For Research. For Berlin.

Einstein-Questionnaire

Francisco Santos

Francisco Santos is a Professor of Mathematics at the Universidad de Cantabria. His areas of research include discrete and combinational geometry, computational geometry and algebraic geometry. As an Einstein Visiting Fellow Francisco Santos is part of the “Discrete Geometry“ group at Freie Universität Berlin

 

Please close your eyes for a moment and think about your research project. What do you see at first?
I see “lattices“ (regular configurations of points in space) and polytopes or polyhedra (solids bounded by flat facets).


What would your research project look like if it was a piece of art?
I would say an architectural piece. Not only because of the geometry, but also because most of my work is constructive, trying to build objects with particular properties that either were conjectured to be impossible or push the limits of what we think possible.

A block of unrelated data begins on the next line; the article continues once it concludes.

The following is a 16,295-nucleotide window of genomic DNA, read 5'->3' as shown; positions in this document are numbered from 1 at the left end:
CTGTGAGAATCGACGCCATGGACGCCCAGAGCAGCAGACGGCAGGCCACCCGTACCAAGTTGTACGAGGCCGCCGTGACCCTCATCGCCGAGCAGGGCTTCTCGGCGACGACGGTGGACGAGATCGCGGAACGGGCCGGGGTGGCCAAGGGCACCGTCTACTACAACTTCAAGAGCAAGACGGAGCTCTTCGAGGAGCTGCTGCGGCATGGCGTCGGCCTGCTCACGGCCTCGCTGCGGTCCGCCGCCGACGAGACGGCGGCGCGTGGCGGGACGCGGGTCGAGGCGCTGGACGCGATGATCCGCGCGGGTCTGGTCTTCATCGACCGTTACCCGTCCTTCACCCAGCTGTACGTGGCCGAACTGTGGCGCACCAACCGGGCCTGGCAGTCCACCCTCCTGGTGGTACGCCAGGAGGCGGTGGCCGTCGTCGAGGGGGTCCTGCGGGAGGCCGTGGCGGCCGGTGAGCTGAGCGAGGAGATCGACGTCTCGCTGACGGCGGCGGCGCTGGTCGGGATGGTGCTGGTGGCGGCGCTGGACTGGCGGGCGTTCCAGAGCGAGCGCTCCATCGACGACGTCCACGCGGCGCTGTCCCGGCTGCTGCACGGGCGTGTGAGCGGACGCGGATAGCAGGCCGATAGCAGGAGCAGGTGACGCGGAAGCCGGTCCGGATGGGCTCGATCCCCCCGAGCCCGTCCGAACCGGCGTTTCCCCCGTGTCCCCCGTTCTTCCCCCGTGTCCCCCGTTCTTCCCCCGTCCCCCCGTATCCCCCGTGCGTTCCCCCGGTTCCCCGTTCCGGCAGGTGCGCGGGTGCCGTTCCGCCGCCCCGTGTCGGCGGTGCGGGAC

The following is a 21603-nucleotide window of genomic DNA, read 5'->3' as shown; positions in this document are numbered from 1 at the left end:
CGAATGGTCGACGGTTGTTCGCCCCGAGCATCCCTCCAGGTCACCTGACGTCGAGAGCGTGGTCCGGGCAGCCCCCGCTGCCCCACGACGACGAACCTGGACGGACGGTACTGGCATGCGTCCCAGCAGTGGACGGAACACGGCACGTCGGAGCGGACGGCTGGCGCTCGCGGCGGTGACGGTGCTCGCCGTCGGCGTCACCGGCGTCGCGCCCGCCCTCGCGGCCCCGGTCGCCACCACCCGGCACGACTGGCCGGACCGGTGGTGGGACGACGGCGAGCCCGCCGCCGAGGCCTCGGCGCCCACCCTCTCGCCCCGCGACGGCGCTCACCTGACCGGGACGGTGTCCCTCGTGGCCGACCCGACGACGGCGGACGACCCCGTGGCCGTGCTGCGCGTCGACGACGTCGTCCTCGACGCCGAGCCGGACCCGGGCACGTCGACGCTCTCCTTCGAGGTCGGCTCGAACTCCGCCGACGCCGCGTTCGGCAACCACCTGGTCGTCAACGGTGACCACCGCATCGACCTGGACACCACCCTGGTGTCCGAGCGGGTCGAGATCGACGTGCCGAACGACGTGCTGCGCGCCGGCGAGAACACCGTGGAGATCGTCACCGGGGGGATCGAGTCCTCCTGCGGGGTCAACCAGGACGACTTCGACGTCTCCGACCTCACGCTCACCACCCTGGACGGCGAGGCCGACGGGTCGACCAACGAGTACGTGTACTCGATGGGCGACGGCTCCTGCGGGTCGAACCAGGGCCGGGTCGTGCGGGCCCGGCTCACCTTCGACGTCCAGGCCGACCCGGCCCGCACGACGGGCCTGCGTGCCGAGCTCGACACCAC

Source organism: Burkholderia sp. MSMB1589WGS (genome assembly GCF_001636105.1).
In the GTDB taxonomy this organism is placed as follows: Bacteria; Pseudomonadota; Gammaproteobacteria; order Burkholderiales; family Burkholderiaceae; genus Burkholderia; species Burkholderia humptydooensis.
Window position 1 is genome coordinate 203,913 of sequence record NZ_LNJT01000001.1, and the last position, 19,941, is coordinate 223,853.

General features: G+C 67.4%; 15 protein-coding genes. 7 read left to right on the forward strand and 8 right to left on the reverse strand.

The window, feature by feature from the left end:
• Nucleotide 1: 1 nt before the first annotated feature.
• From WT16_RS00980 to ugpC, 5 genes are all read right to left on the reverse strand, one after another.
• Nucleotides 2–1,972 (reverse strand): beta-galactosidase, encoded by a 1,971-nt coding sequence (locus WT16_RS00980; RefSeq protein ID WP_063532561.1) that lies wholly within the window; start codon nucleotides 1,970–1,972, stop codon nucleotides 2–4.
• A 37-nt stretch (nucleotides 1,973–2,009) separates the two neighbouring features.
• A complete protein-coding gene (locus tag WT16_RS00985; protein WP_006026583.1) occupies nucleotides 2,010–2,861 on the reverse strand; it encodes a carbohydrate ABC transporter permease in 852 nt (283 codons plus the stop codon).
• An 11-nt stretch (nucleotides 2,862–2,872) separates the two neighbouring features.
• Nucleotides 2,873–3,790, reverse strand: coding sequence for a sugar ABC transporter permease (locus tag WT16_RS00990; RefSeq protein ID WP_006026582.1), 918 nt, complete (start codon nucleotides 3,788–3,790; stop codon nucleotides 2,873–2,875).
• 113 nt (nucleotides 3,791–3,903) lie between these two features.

Please give your research project a suitable fantasy name! 

Not sure about this one. If I have to think of a movie “Cube“ comes to my mind.


To your opinion, what are the three most meaningful inventions of mankind?
Language would certainly be the first. After that I’d put mathematics and music. 


With whom would you like to exchange your workplace for one day, and what would you do then?
It would be interesting to be a taxi driver and just listen to people’s stories (and drive).


Is there any object of obsession, which accompanies you in your daily life? 
Mathematics itself is very obsessive and, yes, it tends to accompany me in my daily life. 


Any rather unusual hobbies you might want to share?
I am afraid my hobbies are not very unusual. I like skying, hiking, and listening to music. Well, perhaps salsa dancing, which I’ve started doing some years ago.


Is there a place in Berlin that links to the work on your research project?

Many buildings in Berlin have nice polyhedral shapes, but if I have to select one it’d be the Kaiser-Wilhelm-Gedächtniskirche. Not only it has the shape of two prisms (octagonal for the main building, hexagonal for the tower) but also its stained glass walls exemplify perfectly what I called a “lattice” in my first answer. And last but not least, it is a building I visit often while I am in Berlin, to listen to Bach Cantatas on Saturday evenings.

 

July 2018